Under the alias of body/negative, Andy Schiaffino dreams up a fragile form of ambient, where a quiet vocal is splashed with reverb and haunts the air around it, and a blurred melody warbles in a lo-fi atmosphere. Enveloped in the textural honey of tape hiss, Fragments (Oct 23) comes from twenty-two-year-old Andy Schiaffino, a queer, nonbinary artist, multi-instrumentalist, and producer.
Schiaffino was raised in a Catholic, Spanish-speaking immigrant family, initially learning the piano before deviating from the confines and the claustrophobia of traditional classical piano music and taking a left turn into more ambient terrain, utilising field recordings and experimenting with this new, Heaven-sent sound. ‘Catholic Guilt’, in particular, records a personal trauma, inflicted by others or through dogma, and the personal aspect only makes Fragments a more intimate record. Schiaffino uses a negative experience in a positive way, seeming to exorcise pressures and prejudices, and the piano is light enough throughout the album to feel quite innocent, turning to the light over the dark.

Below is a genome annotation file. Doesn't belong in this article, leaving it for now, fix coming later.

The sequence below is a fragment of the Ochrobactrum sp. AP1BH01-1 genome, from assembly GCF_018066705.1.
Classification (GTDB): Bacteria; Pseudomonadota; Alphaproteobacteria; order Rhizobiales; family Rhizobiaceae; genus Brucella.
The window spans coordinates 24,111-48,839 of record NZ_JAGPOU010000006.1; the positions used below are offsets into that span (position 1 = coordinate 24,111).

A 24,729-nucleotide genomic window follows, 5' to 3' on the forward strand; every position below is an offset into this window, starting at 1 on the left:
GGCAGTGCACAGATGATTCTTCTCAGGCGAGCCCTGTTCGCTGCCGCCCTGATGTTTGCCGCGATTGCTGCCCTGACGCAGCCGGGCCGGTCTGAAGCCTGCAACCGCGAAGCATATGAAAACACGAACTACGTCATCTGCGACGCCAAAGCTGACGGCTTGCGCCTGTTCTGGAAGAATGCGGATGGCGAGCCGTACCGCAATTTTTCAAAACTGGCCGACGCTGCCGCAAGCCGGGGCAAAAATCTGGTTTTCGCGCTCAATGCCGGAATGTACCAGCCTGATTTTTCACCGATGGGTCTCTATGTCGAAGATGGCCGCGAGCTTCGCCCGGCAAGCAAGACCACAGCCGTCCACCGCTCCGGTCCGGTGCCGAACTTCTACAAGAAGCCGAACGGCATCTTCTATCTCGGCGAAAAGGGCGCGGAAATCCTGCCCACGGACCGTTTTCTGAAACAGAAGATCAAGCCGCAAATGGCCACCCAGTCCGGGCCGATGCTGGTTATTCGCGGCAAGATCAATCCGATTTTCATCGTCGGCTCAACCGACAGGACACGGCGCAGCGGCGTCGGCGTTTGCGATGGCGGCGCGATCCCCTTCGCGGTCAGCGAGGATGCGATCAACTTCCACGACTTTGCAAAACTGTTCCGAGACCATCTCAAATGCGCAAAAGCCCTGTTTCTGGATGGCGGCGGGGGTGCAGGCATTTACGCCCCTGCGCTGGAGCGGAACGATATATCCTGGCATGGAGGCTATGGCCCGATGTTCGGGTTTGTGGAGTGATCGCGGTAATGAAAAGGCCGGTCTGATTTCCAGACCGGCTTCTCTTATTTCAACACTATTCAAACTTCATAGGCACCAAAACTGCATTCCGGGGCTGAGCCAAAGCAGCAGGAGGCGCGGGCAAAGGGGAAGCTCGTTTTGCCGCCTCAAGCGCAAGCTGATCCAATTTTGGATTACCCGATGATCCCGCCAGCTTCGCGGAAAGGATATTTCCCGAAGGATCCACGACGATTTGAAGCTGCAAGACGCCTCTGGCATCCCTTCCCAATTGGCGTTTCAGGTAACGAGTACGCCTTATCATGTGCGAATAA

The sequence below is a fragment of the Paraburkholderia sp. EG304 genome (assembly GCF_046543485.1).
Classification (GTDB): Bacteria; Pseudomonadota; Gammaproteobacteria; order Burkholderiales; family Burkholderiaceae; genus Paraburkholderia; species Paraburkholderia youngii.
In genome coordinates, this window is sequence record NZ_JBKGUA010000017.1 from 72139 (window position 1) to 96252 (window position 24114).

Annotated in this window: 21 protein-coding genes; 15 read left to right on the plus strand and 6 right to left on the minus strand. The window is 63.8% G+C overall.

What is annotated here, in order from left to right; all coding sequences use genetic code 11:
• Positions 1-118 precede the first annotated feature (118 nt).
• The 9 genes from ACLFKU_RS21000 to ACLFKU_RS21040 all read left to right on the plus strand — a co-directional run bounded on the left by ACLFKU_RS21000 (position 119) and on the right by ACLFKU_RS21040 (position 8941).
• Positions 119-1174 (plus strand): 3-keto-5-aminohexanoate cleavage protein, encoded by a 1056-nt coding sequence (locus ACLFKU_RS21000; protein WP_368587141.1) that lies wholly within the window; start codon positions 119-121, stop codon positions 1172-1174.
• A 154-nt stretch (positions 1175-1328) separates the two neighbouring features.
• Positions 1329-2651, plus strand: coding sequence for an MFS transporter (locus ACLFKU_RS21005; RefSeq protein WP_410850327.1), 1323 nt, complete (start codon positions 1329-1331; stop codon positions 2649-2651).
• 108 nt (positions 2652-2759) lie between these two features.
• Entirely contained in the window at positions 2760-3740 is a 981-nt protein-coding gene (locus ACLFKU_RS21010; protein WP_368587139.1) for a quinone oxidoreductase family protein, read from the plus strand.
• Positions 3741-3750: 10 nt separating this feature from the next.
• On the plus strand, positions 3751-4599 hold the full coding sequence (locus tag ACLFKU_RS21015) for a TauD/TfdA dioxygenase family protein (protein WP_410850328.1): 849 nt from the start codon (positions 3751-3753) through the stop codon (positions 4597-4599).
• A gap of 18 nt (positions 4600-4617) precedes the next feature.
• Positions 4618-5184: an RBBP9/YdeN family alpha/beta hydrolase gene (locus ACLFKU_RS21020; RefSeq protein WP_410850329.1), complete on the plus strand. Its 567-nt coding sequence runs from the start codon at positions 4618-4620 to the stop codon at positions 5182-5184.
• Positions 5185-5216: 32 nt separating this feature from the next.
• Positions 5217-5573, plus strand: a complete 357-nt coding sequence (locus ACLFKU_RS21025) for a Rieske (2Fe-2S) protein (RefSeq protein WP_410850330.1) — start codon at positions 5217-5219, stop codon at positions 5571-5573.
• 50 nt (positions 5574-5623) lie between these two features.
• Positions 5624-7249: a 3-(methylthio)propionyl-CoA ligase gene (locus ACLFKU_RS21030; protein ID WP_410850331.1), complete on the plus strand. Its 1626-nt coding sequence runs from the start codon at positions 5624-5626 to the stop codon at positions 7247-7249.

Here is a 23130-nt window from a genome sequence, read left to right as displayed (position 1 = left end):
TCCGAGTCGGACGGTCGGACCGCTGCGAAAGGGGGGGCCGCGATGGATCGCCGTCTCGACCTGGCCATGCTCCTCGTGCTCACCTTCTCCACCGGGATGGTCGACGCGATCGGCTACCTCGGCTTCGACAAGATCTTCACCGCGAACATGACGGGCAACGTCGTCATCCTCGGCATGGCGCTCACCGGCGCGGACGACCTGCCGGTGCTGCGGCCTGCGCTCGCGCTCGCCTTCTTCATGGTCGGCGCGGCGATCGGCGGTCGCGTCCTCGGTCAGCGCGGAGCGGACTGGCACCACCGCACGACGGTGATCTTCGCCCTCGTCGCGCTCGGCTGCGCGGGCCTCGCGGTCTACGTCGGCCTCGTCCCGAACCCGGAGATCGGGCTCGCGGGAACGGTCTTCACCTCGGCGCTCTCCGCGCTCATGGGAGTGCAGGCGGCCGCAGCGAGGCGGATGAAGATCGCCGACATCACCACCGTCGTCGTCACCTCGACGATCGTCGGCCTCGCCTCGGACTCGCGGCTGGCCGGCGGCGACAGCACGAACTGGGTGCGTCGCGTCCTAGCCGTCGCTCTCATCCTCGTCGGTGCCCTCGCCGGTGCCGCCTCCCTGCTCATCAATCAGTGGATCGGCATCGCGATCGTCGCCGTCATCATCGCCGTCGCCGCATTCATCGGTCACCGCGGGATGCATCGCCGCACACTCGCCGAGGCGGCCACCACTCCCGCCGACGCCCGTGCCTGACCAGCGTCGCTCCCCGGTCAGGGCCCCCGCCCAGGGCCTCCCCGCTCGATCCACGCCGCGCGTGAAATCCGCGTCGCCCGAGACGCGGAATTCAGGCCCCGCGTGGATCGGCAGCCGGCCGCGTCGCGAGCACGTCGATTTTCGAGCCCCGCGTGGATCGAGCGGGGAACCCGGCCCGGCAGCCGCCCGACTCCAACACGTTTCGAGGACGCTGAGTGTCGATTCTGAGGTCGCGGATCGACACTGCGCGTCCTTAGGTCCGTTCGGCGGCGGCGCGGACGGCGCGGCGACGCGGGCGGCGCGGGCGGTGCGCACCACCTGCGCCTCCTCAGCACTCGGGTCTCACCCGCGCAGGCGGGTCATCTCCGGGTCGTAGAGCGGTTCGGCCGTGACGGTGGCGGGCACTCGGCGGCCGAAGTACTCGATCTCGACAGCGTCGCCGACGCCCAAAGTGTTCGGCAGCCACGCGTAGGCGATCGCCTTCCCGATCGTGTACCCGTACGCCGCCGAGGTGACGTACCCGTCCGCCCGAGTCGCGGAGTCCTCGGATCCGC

Music is Schiaffino’s means of expression and release, the radio signals beaming outwards like field recording from the mind’s eye. The record is smooth sailing, but there are undercurrents of struggle and mental anguish, as the occasional musical interference signals itself through the distorted gaze of guilt and shame, when in reality there is nothing to be ashamed of. At the heart of it, Andy Schiaffino’s music is deeply humane and wonderfully open; an antidote to the modern prevalence of hatred, in whatever mask it chooses to wear.
The lo-fi sound only adds to its hazy appearance, and instead of feeling half-completed, the music is beautiful in its imperfections and slightly drunken pitch-shifts, reminding one of an old tape which has already been played to death, thanks to its attachment with the listener, its resonance, and a love for music. Like a human being, the imperfections make them close to perfect.